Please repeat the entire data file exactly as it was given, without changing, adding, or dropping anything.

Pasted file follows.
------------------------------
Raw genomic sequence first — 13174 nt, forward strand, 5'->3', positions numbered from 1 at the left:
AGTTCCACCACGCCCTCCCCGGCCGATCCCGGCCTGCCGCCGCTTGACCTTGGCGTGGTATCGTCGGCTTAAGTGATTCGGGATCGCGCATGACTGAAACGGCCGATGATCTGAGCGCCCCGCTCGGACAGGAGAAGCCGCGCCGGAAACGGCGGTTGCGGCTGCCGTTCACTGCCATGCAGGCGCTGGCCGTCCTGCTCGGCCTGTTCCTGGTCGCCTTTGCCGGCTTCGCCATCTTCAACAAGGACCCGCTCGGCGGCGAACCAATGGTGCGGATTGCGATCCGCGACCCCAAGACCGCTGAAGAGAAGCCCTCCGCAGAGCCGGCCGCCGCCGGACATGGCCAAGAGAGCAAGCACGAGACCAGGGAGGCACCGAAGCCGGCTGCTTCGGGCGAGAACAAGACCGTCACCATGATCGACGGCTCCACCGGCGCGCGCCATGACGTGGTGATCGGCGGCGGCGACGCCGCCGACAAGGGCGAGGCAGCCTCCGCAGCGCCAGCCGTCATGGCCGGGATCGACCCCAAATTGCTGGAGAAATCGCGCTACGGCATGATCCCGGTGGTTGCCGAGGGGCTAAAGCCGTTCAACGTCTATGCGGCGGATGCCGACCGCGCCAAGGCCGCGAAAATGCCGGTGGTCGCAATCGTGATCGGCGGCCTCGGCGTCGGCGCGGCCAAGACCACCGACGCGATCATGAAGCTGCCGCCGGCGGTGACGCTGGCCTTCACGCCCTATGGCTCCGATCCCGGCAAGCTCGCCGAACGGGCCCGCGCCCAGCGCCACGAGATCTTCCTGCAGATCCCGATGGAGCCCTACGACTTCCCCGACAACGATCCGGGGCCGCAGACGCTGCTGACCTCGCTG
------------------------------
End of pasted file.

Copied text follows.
Raw genomic sequence first — 13174 nt, forward strand, 5'->3', positions numbered from 1 at the left:
AGTTCCACCACGCCCTCCCCGGCCGATCCCGGCCTGCCGCCGCTTGACCTTGGCGTGGTATCGTCGGCTTAAGTGATTCGGGATCGCGCATGACTGAAACGGCCGATGATCTGAGCGCCCCGCTCGGACAGGAGAAGCCGCGCCGGAAACGGCGGTTGCGGCTGCCGTTCACTGCCATGCAGGCGCTGGCCGTCCTGCTCGGCCTGTTCCTGGTCGCCTTTGCCGGCTTCGCCATCTTCAACAAGGACCCGCTCGGCGGCGAACCAATGGTGCGGATTGCGATCCGCGACCCCAAGACCGCTGAAGAGAAGCCCTCCGCAGAGCCGGCCGCCGCCGGACATGGCCAAGAGAGCAAGCACGAGACCAGGGAGGCACCGAAGCCGGCTGCTTCGGGCGAGAACAAGACCGTCACCATGATCGACGGCTCCACCGGCGCGCGCCATGACGTGGTGATCGGCGGCGGCGACGCCGCCGACAAGGGCGAGGCAGCCTCCGCAGCGCCAGCCGTCATGGCCGGGATCGACCCCAAATTGCTGGAGAAATCGCGCTACGGCATGATCCCGGTGGTTGCCGAGGGGCTAAAGCCGTTCAACGTCTATGCGGCGGATGCCGACCGCGCCAAGGCCGCGAAAATGCCGGTGGTCGCAATCGTGATCGGCGGCCTCGGCGTCGGCGCGGCCAAGACCACCGACGCGATCATGAAGCTGCCGCCGGCGGTGACGCTGGCCTTCACGCCCTATGGCTCCGATCCCGGCAAGCTCGCCGAACGGGCCCGCGCCCAGCGCCACGAGATCTTCCTGCAGATCCCGATGGAGCCCTACGACTTCCCCGACAACGATCCGGGGCCGCAGACGCTGCTGACCTCGCTG